Powers of the Facilitation Council under Section 18 of the MSME Act.

[By Arshia Ann Joy]

The author is a student of the National University of Advanced Legal Studies (NUALS), Kochi.

 

Introduction

The Micro, Small and Medium Enterprises Development Act, 2006 (hereafter ‘MSME Act’) envisages an effective and less time-consuming resolution mechanism for disputes pertaining to micro, small and medium enterprises in the country, thus facilitating the smooth functioning of these enterprises.

Section 18 (2) of the MSME Act clearly specifies the procedure to be followed by the Facilitation Council (hereafter ‘the Council) when a dispute is referred to it. The section states that once the Council receives a reference under section 18 (1), the primary step is to conduct conciliation[i] followed by arbitration, should the conciliation attempts be unfruitful.[ii]

This article attempts to discuss whether the scope of the powers envisaged under section 18 can be expanded expanded  to include the power to pass an ex parte order by the Council. This article delves into the nature of the Council as a civil court and its role within the realm of conciliation and arbitration. Furthermore, it examines the ramifications of procedural errors committed by the Council and explores potential remedies available in such circumstances.

This article delves into the nature of the Council as a civil court and its role within the realm of conciliation and arbitration. Furthermore, it examines the ramifications of procedural errors committed by the Council and explores potential remedies available in such circumstances.

The Council as a Civil Court

Ex parte refers to a proceeding by one party in the absence of the other. The Civil Procedure Code under Order IX Rule 6 enables a court to issue an order that a suit shall be heard ex parte once it is proved that summons was duly served. While construing this provision, the Apex Court in Arjun Singh reiterated that if the defendant is absent after due service of summons, the court can proceed ex parte. Furthermore, an ex parte order has to contain the summary of the plaint, the issues and the findings arrived at by the court.[iii] The court further held that,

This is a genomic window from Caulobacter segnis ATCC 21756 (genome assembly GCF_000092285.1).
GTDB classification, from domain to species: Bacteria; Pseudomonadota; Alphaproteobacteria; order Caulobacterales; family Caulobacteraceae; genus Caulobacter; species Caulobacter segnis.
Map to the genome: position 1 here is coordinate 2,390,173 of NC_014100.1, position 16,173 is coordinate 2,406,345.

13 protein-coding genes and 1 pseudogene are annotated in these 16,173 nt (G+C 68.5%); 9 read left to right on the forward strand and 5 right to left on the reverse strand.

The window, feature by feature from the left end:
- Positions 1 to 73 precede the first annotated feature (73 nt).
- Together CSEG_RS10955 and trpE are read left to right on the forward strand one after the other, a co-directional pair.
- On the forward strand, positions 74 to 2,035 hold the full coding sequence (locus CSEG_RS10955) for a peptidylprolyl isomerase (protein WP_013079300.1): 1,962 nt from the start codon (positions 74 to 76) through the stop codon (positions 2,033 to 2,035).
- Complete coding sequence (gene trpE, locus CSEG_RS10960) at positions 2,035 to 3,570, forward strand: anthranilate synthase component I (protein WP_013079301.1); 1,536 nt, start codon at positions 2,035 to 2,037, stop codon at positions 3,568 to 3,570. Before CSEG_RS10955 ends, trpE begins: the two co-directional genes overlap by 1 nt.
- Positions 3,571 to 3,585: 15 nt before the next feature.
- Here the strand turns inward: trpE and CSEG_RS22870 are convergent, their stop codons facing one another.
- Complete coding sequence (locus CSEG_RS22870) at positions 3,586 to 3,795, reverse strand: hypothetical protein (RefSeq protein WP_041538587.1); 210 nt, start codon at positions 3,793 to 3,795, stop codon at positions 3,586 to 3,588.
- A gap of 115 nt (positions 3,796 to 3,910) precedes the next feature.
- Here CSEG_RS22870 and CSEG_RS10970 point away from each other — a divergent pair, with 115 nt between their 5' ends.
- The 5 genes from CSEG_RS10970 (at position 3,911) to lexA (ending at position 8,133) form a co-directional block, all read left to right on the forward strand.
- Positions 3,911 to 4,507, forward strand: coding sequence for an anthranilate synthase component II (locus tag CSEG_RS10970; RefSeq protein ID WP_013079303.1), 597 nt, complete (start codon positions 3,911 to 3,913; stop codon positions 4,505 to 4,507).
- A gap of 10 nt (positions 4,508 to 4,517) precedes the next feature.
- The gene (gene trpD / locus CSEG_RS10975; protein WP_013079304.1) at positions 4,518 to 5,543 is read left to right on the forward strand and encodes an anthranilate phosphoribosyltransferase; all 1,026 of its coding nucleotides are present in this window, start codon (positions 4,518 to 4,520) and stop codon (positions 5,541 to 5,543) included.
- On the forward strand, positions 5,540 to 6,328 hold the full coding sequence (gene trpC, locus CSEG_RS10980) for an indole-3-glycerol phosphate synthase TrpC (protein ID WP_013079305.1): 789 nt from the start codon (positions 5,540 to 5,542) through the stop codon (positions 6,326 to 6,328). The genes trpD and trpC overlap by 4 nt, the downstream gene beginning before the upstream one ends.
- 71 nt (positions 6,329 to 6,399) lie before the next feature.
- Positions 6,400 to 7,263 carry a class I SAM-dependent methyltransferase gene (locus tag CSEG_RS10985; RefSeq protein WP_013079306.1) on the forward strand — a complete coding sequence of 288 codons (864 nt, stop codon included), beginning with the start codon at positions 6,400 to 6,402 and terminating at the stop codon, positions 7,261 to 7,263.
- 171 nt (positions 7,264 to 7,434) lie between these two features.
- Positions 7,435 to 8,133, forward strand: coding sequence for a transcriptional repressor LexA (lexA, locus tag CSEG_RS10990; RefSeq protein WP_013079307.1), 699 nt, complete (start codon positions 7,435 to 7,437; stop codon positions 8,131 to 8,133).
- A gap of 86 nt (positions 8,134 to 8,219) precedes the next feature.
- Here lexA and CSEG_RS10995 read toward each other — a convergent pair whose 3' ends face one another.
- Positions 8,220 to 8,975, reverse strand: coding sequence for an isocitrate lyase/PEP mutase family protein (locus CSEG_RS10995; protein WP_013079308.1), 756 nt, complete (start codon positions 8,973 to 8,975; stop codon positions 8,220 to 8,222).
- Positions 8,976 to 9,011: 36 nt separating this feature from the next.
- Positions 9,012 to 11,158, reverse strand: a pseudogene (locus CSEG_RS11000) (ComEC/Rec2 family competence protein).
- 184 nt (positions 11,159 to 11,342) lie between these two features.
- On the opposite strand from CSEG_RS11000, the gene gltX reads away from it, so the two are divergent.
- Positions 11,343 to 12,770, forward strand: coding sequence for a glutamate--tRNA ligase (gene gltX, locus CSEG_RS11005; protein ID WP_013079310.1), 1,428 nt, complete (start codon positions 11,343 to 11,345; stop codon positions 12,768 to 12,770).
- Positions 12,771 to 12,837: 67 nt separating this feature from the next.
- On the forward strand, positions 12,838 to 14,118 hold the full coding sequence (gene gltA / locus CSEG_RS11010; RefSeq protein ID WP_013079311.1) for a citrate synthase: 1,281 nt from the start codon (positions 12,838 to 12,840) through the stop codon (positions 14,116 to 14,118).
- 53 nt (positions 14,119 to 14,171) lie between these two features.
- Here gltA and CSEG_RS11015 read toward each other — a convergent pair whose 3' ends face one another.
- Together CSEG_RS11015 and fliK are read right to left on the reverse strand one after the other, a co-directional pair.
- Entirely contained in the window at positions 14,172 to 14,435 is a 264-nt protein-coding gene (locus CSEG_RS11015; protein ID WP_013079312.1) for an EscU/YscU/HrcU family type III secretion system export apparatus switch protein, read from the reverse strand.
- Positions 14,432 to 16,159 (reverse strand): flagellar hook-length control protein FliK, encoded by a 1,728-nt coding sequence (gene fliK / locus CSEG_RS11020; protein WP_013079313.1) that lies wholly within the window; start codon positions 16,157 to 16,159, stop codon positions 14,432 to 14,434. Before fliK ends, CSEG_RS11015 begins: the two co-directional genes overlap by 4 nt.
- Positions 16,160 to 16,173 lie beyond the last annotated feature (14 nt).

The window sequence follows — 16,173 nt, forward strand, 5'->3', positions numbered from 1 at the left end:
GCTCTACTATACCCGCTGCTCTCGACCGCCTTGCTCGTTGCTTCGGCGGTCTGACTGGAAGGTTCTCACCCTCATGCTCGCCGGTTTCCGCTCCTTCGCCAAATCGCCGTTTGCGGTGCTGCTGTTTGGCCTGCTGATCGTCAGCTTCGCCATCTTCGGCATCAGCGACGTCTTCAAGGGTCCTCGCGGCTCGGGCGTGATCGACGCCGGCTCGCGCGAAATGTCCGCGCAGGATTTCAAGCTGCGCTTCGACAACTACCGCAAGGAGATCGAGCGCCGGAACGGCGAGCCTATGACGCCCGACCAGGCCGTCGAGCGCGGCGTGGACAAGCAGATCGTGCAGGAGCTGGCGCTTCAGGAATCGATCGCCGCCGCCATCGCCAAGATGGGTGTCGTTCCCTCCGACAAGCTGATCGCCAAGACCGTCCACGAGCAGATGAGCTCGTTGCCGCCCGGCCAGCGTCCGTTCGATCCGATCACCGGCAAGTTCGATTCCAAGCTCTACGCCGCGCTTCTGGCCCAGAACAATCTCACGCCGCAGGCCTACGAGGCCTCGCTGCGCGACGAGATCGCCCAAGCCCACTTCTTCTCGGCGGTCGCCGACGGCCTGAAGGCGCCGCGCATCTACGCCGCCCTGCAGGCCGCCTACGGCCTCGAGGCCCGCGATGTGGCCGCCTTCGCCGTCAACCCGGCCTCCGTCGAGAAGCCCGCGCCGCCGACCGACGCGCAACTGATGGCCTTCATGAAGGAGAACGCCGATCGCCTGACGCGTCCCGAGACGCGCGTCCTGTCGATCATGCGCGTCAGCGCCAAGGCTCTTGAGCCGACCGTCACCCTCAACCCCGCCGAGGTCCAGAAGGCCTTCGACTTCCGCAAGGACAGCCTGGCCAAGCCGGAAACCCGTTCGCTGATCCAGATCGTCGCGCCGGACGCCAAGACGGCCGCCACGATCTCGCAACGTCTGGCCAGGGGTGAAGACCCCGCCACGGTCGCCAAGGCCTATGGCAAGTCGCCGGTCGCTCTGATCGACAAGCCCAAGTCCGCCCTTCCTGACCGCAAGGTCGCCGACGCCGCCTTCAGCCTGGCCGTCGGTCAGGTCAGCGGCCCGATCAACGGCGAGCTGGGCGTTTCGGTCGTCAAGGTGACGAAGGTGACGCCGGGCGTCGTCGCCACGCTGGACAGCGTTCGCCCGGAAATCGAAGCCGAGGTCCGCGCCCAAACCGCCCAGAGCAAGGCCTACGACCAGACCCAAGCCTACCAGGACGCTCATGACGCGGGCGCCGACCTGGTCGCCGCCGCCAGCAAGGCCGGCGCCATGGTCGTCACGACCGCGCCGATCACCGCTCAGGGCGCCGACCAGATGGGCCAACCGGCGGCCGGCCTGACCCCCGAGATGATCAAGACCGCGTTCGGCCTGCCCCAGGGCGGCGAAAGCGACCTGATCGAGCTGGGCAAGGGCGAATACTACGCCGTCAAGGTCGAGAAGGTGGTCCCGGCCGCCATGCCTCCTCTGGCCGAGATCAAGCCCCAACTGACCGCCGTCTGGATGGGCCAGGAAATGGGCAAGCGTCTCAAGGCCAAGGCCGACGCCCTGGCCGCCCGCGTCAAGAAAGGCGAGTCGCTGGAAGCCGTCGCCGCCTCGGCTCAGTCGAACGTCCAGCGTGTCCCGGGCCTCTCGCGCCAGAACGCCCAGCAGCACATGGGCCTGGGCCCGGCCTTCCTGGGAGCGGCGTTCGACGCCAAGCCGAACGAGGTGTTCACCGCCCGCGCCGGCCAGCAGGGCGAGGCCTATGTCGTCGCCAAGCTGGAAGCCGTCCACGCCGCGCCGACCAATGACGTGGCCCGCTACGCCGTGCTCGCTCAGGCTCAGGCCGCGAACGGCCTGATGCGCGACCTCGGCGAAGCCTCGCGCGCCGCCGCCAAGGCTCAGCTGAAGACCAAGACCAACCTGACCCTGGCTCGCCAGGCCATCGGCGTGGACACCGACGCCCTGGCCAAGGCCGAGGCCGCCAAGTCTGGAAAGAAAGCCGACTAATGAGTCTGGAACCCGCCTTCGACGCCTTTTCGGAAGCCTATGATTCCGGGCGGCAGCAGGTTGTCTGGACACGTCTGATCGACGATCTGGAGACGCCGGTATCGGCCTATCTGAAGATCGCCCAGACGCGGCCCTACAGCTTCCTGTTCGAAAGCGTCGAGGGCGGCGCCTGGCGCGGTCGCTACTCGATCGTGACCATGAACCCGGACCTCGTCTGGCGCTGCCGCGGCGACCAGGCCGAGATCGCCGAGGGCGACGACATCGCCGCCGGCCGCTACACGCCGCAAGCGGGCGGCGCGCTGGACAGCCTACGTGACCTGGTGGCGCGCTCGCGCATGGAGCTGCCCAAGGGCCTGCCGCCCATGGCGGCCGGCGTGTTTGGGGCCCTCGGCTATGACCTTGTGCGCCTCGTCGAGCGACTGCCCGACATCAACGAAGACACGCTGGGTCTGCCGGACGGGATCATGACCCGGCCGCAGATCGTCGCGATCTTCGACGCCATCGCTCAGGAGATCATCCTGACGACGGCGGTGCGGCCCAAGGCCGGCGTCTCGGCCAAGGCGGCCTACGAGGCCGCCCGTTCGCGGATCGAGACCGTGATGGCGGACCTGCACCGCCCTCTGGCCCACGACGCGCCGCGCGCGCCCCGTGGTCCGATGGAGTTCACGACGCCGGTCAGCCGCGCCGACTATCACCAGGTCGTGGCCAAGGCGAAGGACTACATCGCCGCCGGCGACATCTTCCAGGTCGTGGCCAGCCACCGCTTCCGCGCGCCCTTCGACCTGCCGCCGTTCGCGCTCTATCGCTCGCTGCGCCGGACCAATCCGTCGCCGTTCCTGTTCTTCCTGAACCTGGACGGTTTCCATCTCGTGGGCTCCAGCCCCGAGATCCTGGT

“The burden becomes much more onerous in ex parte matters. The Court cannot blindly decree the suit on the ground that the defendants are ex parte.”[iv]

Appreciating the evidence before the court is hence key to a valid ex parte order. The Facilitation Council is however not in the nature of a Civil Court as per the Civil Procedure Code and hence it does not have the authority to pass an order ex parte. This is because firstly, the CPC itself provides for a definition as to what constitutes a civil court. As the Apex Court rightly pointed out in Nahar Industrial Enterprises Ltd.

Which courts would come within the definition of the civil court has been laid down under CPC itself…..Civil courts are constituted under statutes like the Bengal, Agra and Assam Civil Courts Act, 1887.” The Supreme Court recently in Bank of Rajasthan Ltd. vs. VCK Shares and Stock Broking Services Ltd, affirmed the rationale in Nahar.

Secondly, a parallel can be drawn between the Facilitation Council and other similar bodies like the Debt Recovery Tribunal and the Securities and Exchange Board of India (hereafter ‘SEBI’). A comparison can be made between these bodies as they are statutorily formed for specific purposes and have certain powers including powers of adjudication ordained to them by the legislature through those statutory provisions.